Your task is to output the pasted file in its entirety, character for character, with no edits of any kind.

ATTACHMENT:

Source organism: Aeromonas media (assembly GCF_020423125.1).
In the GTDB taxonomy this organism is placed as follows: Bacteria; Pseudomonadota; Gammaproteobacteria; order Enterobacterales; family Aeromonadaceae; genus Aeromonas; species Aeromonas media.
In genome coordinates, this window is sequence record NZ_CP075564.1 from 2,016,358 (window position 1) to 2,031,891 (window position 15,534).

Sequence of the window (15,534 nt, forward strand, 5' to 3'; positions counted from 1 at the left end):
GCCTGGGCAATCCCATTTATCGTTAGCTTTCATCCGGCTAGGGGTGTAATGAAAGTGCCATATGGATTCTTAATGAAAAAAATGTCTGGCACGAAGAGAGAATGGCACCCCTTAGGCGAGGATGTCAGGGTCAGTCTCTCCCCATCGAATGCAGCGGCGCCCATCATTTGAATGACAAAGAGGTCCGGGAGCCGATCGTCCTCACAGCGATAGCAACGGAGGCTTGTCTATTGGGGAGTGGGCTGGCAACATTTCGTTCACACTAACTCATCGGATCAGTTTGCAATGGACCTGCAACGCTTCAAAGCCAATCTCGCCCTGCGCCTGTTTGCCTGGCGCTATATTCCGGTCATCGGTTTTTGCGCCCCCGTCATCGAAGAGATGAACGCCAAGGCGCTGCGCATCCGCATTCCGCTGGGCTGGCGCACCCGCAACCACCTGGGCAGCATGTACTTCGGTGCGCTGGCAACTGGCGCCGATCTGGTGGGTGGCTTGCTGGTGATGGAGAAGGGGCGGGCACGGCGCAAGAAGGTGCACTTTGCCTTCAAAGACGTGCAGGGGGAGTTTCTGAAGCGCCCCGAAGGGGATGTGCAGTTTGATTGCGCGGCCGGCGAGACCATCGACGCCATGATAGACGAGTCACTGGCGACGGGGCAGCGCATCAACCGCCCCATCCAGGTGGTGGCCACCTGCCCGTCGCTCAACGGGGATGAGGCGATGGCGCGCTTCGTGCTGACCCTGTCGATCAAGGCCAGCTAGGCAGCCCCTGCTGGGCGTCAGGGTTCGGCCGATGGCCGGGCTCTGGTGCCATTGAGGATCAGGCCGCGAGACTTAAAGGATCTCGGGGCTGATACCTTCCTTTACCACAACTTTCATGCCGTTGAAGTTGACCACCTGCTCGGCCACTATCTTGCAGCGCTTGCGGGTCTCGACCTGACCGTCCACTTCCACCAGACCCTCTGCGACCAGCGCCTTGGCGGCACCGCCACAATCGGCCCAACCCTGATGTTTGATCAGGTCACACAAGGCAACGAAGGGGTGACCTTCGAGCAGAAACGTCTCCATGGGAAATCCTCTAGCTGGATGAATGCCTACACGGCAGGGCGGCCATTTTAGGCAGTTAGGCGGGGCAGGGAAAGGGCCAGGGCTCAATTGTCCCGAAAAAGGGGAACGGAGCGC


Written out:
Source organism: Aeromonas media (assembly GCF_020423125.1).
In the GTDB taxonomy this organism is placed as follows: Bacteria; Pseudomonadota; Gammaproteobacteria; order Enterobacterales; family Aeromonadaceae; genus Aeromonas; species Aeromonas media.
In genome coordinates, this window is sequence record NZ_CP075564.1 from 2,016,358 (window position 1) to 2,031,891 (window position 15,534).

Sequence of the window (15,534 nt, forward strand, 5' to 3'; positions counted from 1 at the left end):
GCCTGGGCAATCCCATTTATCGTTAGCTTTCATCCGGCTAGGGGTGTAATGAAAGTGCCATATGGATTCTTAATGAAAAAAATGTCTGGCACGAAGAGAGAATGGCACCCCTTAGGCGAGGATGTCAGGGTCAGTCTCTCCCCATCGAATGCAGCGGCGCCCATCATTTGAATGACAAAGAGGTCCGGGAGCCGATCGTCCTCACAGCGATAGCAACGGAGGCTTGTCTATTGGGGAGTGGGCTGGCAACATTTCGTTCACACTAACTCATCGGATCAGTTTGCAATGGACCTGCAACGCTTCAAAGCCAATCTCGCCCTGCGCCTGTTTGCCTGGCGCTATATTCCGGTCATCGGTTTTTGCGCCCCCGTCATCGAAGAGATGAACGCCAAGGCGCTGCGCATCCGCATTCCGCTGGGCTGGCGCACCCGCAACCACCTGGGCAGCATGTACTTCGGTGCGCTGGCAACTGGCGCCGATCTGGTGGGTGGCTTGCTGGTGATGGAGAAGGGGCGGGCACGGCGCAAGAAGGTGCACTTTGCCTTCAAAGACGTGCAGGGGGAGTTTCTGAAGCGCCCCGAAGGGGATGTGCAGTTTGATTGCGCGGCCGGCGAGACCATCGACGCCATGATAGACGAGTCACTGGCGACGGGGCAGCGCATCAACCGCCCCATCCAGGTGGTGGCCACCTGCCCGTCGCTCAACGGGGATGAGGCGATGGCGCGCTTCGTGCTGACCCTGTCGATCAAGGCCAGCTAGGCAGCCCCTGCTGGGCGTCAGGGTTCGGCCGATGGCCGGGCTCTGGTGCCATTGAGGATCAGGCCGCGAGACTTAAAGGATCTCGGGGCTGATACCTTCCTTTACCACAACTTTCATGCCGTTGAAGTTGACCACCTGCTCGGCCACTATCTTGCAGCGCTTGCGGGTCTCGACCTGACCGTCCACTTCCACCAGACCCTCTGCGACCAGCGCCTTGGCGGCACCGCCACAATCGGCCCAACCCTGATGTTTGATCAGGTCACACAAGGCAACGAAGGGGTGACCTTCGAGCAGAAACGTCTCCATGGGAAATCCTCTAGCTGGATGAATGCCTACACGGCAGGGCGGCCATTTTAGGCAGTTAGGCGGGGCAGGGAAAGGGCCAGGGCTCAATTGTCCCGAAAAAGGGGAACGGAGCGC